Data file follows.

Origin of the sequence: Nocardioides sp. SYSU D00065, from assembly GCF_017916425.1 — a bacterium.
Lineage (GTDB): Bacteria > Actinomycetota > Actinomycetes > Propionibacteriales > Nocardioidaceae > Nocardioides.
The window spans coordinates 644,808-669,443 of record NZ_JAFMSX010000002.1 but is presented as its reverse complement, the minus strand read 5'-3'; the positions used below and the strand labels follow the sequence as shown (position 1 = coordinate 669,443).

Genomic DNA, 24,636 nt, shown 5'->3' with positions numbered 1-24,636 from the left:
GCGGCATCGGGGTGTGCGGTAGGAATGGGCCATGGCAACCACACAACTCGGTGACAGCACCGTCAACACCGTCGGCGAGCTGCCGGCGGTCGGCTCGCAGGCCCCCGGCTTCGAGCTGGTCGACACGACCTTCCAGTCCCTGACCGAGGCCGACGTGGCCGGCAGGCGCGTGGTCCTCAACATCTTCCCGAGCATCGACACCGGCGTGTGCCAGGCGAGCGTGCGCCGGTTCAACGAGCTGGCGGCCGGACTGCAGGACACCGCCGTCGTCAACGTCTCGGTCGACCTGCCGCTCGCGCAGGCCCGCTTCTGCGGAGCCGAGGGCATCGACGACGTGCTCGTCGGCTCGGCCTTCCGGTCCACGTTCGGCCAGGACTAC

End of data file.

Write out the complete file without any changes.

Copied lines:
Origin of the sequence: Nocardioides sp. SYSU D00065, from assembly GCF_017916425.1 — a bacterium.
Lineage (GTDB): Bacteria > Actinomycetota > Actinomycetes > Propionibacteriales > Nocardioidaceae > Nocardioides.
The window spans coordinates 644,808-669,443 of record NZ_JAFMSX010000002.1 but is presented as its reverse complement, the minus strand read 5'-3'; the positions used below and the strand labels follow the sequence as shown (position 1 = coordinate 669,443).

Genomic DNA, 24,636 nt, shown 5'->3' with positions numbered 1-24,636 from the left:
GCGGCATCGGGGTGTGCGGTAGGAATGGGCCATGGCAACCACACAACTCGGTGACAGCACCGTCAACACCGTCGGCGAGCTGCCGGCGGTCGGCTCGCAGGCCCCCGGCTTCGAGCTGGTCGACACGACCTTCCAGTCCCTGACCGAGGCCGACGTGGCCGGCAGGCGCGTGGTCCTCAACATCTTCCCGAGCATCGACACCGGCGTGTGCCAGGCGAGCGTGCGCCGGTTCAACGAGCTGGCGGCCGGACTGCAGGACACCGCCGTCGTCAACGTCTCGGTCGACCTGCCGCTCGCGCAGGCCCGCTTCTGCGGAGCCGAGGGCATCGACGACGTGCTCGTCGGCTCGGCCTTCCGGTCCACGTTCGGCCAGGACTAC